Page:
Compliance

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Where Are We Now? The Era of Trade Surveillance Automation

"For the first time compliance and surveillance people are demanding access to data instead of running away in fear from it."

A metaphor for early trade surveillance
'This is what was really happening in the surveillance industry. Despite preventative measures and despite all the detection capability being produced, people were still going right around those barriers. They were getting things done in the fastest way.' -- Bill Nosal, head of strategic product management, SMARTS, NASDAQ OMX
"This is what was really happening in the surveillance industry. Despite preventative measures and despite all the detection capability being produced, people were still going right around those barriers. They were getting things done in the fastest way." -- Bill Nosal, head of strategic product management, SMARTS, NASDAQ OMX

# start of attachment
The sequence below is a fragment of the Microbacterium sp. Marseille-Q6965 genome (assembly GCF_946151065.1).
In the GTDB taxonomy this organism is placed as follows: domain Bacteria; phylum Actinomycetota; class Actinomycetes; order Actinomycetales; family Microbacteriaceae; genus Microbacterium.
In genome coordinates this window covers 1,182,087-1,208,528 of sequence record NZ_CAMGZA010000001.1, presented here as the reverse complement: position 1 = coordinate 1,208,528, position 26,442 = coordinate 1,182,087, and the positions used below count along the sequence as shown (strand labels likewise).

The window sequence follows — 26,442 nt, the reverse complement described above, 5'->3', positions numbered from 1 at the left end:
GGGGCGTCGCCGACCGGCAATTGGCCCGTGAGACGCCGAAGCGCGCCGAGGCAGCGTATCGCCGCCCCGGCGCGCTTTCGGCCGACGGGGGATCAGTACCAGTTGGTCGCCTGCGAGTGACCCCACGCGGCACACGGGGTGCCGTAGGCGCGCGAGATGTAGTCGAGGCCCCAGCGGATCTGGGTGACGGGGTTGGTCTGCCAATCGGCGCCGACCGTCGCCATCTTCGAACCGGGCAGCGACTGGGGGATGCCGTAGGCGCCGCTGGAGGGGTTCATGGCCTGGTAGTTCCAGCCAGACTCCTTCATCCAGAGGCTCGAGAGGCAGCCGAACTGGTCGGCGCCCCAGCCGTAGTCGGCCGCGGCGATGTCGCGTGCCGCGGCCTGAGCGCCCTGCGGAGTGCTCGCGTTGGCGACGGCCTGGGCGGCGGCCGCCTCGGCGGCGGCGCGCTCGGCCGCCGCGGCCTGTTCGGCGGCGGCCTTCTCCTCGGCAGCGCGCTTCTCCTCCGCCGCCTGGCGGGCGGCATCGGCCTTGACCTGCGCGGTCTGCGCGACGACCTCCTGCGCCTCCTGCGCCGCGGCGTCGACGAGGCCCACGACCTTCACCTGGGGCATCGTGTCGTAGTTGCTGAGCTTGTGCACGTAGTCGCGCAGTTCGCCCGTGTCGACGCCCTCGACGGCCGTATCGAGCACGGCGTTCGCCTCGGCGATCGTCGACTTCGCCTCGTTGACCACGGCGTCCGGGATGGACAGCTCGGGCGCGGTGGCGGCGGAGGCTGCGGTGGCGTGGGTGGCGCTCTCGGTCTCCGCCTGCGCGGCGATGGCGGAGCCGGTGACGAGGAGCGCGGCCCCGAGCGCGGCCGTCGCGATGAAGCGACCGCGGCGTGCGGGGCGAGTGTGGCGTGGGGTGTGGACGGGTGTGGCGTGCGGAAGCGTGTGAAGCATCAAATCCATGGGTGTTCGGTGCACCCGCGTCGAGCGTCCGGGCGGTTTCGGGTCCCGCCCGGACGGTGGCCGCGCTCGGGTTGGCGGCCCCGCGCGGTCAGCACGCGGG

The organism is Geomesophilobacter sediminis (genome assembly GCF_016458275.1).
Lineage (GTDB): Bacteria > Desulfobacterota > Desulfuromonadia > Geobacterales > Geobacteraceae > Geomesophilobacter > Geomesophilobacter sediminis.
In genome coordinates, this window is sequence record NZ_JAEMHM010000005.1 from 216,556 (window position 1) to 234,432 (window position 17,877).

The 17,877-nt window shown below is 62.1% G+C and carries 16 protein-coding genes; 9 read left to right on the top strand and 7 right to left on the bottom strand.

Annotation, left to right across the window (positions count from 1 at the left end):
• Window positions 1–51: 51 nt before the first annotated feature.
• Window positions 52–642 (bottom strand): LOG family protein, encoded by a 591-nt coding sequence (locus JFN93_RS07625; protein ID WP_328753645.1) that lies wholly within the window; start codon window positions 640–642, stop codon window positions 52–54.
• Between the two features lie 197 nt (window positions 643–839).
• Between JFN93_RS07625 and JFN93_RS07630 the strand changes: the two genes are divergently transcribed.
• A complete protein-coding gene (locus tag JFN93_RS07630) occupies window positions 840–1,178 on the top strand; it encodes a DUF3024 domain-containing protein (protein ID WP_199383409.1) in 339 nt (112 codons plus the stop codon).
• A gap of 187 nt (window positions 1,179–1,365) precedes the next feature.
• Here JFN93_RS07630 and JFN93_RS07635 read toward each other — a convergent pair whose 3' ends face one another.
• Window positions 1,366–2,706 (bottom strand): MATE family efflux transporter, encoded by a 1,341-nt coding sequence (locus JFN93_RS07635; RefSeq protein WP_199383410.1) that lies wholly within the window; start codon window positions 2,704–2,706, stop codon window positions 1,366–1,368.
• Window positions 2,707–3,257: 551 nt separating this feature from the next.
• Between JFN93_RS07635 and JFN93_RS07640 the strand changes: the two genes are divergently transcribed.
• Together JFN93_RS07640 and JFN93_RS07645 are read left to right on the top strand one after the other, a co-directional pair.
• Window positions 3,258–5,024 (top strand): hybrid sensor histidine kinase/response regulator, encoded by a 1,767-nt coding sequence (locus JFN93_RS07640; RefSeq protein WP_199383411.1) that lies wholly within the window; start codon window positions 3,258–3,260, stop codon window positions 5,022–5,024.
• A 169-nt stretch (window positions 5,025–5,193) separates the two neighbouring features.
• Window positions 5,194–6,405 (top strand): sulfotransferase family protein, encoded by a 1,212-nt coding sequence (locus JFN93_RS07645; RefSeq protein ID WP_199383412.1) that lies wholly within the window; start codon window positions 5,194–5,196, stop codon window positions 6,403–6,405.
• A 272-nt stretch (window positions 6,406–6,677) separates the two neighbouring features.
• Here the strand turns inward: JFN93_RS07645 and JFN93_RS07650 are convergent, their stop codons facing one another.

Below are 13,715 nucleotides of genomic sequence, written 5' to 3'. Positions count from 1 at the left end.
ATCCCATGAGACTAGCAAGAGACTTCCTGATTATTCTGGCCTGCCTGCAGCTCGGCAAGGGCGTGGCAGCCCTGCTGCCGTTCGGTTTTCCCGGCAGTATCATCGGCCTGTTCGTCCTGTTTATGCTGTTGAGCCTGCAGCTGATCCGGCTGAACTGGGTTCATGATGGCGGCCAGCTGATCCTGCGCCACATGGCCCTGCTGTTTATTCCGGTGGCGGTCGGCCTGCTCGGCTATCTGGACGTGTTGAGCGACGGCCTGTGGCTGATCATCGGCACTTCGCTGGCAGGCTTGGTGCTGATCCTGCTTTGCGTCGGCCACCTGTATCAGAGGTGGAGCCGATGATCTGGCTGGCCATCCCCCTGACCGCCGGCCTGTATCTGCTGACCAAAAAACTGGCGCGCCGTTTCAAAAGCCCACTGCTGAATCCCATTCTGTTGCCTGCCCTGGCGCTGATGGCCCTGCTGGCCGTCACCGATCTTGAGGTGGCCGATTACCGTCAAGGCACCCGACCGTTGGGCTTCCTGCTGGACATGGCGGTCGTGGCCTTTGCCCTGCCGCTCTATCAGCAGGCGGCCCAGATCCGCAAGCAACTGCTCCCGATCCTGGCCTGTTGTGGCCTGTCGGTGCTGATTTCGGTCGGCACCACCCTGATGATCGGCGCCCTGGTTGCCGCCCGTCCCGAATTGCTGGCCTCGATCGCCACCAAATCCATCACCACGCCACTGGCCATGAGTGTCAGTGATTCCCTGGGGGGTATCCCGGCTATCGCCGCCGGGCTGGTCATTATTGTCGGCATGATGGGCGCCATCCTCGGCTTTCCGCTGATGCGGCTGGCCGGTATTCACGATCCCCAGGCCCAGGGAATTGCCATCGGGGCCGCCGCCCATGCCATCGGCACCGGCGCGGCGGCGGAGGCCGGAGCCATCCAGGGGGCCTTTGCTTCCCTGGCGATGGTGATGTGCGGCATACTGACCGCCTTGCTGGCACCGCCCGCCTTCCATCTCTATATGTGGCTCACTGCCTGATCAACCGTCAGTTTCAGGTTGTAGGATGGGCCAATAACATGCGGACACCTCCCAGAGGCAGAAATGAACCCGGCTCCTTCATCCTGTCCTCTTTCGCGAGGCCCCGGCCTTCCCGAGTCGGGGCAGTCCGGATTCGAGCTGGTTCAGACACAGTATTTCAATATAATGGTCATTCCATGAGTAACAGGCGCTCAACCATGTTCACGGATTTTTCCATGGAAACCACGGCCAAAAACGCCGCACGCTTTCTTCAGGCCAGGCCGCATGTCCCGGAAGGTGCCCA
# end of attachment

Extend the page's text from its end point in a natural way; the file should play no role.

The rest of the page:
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Becca L
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Becca L,
User Rank: Author
6/30/2014 | 10:46:24 AM
Re: Compliance officer or Data Scientist?
That does make sense. And as long as they're logging it, that kind of data can be cycled back in to find the most effective routes of uncovering fraudulant behavior. Feeding the automated compliance machine!
Greg MacSweeney
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Greg MacSweeney,
User Rank: Author
6/30/2014 | 7:11:59 AM
Re: Compliance officer or Data Scientist?
Fair point. I would hope that most banks have automated logs that detail when a compliance officer looks into emails, or opens data somewhere in a bank. That is really the only way to monitor the compliance officers to make sure they aren't accessing data for reasons other than compliance.
Becca L
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Becca L,
User Rank: Author
6/29/2014 | 6:55:34 PM
Re: Compliance officer or Data Scientist?